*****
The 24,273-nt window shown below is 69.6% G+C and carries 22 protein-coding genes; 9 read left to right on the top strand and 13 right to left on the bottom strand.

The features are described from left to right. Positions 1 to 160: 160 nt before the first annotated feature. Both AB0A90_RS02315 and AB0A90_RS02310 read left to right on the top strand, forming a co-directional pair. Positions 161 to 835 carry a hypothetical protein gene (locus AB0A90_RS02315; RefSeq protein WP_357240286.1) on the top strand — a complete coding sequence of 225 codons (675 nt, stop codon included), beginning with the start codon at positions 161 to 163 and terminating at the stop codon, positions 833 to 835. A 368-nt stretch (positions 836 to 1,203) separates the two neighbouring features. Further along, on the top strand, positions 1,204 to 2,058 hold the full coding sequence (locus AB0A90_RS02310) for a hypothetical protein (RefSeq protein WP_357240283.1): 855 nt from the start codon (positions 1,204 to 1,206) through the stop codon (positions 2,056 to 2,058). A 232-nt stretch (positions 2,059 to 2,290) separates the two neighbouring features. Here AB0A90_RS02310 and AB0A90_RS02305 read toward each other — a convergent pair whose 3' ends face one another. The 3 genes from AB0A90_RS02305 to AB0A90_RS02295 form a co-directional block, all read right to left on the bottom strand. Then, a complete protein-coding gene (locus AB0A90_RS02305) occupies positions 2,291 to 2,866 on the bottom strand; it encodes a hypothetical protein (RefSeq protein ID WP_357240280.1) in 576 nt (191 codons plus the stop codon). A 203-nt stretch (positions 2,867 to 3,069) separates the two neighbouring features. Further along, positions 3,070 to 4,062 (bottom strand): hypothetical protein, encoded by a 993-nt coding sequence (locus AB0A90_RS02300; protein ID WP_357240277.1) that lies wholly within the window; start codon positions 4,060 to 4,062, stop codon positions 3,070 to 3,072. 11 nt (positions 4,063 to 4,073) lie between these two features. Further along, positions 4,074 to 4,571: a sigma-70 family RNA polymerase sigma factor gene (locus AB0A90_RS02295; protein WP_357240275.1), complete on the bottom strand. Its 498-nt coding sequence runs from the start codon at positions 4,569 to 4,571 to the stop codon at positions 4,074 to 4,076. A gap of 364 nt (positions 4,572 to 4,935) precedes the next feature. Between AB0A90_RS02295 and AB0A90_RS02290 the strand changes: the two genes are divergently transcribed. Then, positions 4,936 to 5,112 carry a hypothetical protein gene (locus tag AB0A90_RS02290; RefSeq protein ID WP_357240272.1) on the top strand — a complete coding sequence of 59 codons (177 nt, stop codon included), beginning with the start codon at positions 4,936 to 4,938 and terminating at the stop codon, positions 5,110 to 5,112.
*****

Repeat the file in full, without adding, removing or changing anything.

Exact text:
The 24,273-nt window shown below is 69.6% G+C and carries 22 protein-coding genes; 9 read left to right on the top strand and 13 right to left on the bottom strand.

The features are described from left to right. Positions 1 to 160: 160 nt before the first annotated feature. Both AB0A90_RS02315 and AB0A90_RS02310 read left to right on the top strand, forming a co-directional pair. Positions 161 to 835 carry a hypothetical protein gene (locus AB0A90_RS02315; RefSeq protein WP_357240286.1) on the top strand — a complete coding sequence of 225 codons (675 nt, stop codon included), beginning with the start codon at positions 161 to 163 and terminating at the stop codon, positions 833 to 835. A 368-nt stretch (positions 836 to 1,203) separates the two neighbouring features. Further along, on the top strand, positions 1,204 to 2,058 hold the full coding sequence (locus AB0A90_RS02310) for a hypothetical protein (RefSeq protein WP_357240283.1): 855 nt from the start codon (positions 1,204 to 1,206) through the stop codon (positions 2,056 to 2,058). A 232-nt stretch (positions 2,059 to 2,290) separates the two neighbouring features. Here AB0A90_RS02310 and AB0A90_RS02305 read toward each other — a convergent pair whose 3' ends face one another. The 3 genes from AB0A90_RS02305 to AB0A90_RS02295 form a co-directional block, all read right to left on the bottom strand. Then, a complete protein-coding gene (locus AB0A90_RS02305) occupies positions 2,291 to 2,866 on the bottom strand; it encodes a hypothetical protein (RefSeq protein ID WP_357240280.1) in 576 nt (191 codons plus the stop codon). A 203-nt stretch (positions 2,867 to 3,069) separates the two neighbouring features. Further along, positions 3,070 to 4,062 (bottom strand): hypothetical protein, encoded by a 993-nt coding sequence (locus AB0A90_RS02300; protein ID WP_357240277.1) that lies wholly within the window; start codon positions 4,060 to 4,062, stop codon positions 3,070 to 3,072. 11 nt (positions 4,063 to 4,073) lie between these two features. Further along, positions 4,074 to 4,571: a sigma-70 family RNA polymerase sigma factor gene (locus AB0A90_RS02295; protein WP_357240275.1), complete on the bottom strand. Its 498-nt coding sequence runs from the start codon at positions 4,569 to 4,571 to the stop codon at positions 4,074 to 4,076. A gap of 364 nt (positions 4,572 to 4,935) precedes the next feature. Between AB0A90_RS02295 and AB0A90_RS02290 the strand changes: the two genes are divergently transcribed. Then, positions 4,936 to 5,112 carry a hypothetical protein gene (locus tag AB0A90_RS02290; RefSeq protein ID WP_357240272.1) on the top strand — a complete coding sequence of 59 codons (177 nt, stop codon included), beginning with the start codon at positions 4,936 to 4,938 and terminating at the stop codon, positions 5,110 to 5,112.